Pedicures: Do’s and Don’ts for Healthy Feet
It’s sandal season, and people everywhere are flocking to nail salons to make sure their feet are soft and ready for the pool and beach. Many people wonder if pedicures are healthy for your toes and feet. The answer: they can be if the pedicure is sanitary and performed correctly. Here are a few guidelines to ensure that your feet stay healthy and protected during this time when you want to show them off most.
DO SCHEDULE YOUR APPOINTMENT EARLY
Try to book your appointment early during the day, and if possible, during the week rather than weekend. This is when salons are less busy, and nail technicians are more likely to take the time to properly sanitize the tools used during the pedicure.
DON’T SHAVE YOUR LEGS RIGHT BEFORE THE APPOINTMENT
Shaving your legs within 24 hours of your appointment can leave small cuts in your skin leaving you at risk for open wounds to be infected.
DO TRIM YOUR TOENAILS STRAIGHT RATHER THAN ROUNDED
A straight cut across the toenail is the best way to make sure you won’t grow in grown toe nails in the future. Many technicians like to round the nail or the corners of the nail; try to avoid this.
DON'T USE A CALLUS SHAVER
Foot razors can shave off too much of the epidermis, which leaves your skin too exposed. If you have a callus that needs to be treated, a gentle filing with a pumice stone is recommended. If that doesn’t suffice, see a podiatrist for proper treatment.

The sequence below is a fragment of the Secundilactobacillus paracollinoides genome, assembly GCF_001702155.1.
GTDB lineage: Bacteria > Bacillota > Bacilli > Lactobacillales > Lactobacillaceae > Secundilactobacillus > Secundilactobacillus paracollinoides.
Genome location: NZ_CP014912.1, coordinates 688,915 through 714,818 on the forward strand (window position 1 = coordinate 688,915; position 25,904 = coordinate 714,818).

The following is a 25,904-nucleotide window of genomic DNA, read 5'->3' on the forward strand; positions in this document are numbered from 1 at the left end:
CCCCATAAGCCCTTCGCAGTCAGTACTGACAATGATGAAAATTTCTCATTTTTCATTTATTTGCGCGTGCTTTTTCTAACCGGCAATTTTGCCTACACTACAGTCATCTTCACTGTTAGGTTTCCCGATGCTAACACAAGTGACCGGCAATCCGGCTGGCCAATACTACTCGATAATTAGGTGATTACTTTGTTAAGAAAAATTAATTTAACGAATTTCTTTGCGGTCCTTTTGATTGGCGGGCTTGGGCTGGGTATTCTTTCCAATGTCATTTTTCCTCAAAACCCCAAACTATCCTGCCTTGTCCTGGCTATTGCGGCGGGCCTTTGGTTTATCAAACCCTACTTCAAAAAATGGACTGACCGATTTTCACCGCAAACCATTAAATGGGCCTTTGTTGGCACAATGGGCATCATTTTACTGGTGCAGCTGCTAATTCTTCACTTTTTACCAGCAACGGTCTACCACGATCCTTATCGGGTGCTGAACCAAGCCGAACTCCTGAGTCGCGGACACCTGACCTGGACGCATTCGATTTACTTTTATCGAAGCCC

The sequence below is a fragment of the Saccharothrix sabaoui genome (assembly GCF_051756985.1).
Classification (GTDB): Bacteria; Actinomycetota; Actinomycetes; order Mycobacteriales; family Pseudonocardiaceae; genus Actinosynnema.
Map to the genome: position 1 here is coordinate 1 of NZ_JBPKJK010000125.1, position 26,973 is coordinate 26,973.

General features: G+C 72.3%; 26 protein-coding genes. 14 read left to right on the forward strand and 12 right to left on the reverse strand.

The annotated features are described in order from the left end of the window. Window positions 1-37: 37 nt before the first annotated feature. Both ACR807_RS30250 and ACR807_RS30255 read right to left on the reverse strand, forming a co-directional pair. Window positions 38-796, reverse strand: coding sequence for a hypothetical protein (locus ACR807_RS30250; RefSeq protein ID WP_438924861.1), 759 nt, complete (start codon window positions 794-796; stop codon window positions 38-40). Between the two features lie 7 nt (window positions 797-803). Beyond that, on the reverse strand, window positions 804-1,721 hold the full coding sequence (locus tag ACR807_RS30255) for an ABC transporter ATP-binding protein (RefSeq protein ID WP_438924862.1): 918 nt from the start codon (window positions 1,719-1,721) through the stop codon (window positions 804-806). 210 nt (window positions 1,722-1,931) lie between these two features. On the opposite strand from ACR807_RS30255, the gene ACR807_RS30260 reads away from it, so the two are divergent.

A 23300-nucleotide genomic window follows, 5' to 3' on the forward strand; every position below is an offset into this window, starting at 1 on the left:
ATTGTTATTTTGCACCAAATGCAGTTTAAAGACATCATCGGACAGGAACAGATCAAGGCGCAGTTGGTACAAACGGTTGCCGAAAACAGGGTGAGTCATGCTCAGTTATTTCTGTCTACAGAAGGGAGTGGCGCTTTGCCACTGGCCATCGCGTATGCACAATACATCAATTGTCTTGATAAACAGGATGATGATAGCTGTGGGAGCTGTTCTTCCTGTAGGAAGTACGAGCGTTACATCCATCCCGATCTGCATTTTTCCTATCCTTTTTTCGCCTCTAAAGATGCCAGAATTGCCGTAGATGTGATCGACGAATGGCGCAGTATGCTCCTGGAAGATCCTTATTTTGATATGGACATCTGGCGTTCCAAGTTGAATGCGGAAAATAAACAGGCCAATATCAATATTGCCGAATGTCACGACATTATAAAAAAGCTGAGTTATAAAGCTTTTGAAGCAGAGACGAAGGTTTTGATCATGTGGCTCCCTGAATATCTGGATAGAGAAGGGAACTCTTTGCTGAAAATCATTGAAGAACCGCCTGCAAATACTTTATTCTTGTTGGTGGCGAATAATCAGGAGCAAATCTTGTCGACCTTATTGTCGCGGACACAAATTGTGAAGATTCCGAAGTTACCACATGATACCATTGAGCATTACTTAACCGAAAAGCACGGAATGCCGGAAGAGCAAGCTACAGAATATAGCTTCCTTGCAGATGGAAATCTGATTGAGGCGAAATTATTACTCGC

DO BRING YOUR OWN KIT
Cleanliness is key to avoid bacterial infections that can be transferred through the tools used at a nail salon. To avoid this risk: bring your own tools such as emory boards, wood cuticle pushers, clippers, and a pumice stone.
DON’T KEEP YOUR NAILS PAINTED 365 DAYS A YEAR
Give your nails a break every 2-3 weeks. This prevents nails from becoming dehydrated and also allows any ailments to heal better. Many people are tempted to cover up an embarrassing yellow nail with polish, but the yellow is likely caused by a fungus. Trapping it under polish locks in moisture and provides a perfect environment for the fungus to get worse.
Overall, a good rule of thumb is that cutting of skin is technically surgery and should be done by a medical professional rather than a nail technician at a salon. Any infected areas should be treated by a podiatrist or physician prior to getting a pedicure. Certain types of people that may be more prone to foot issues (Diabetics, athletes, etc.) should consider getting a medical pedicure rather than a standard one, as they are performed by a podiatrist and held to medical standards of sanitation.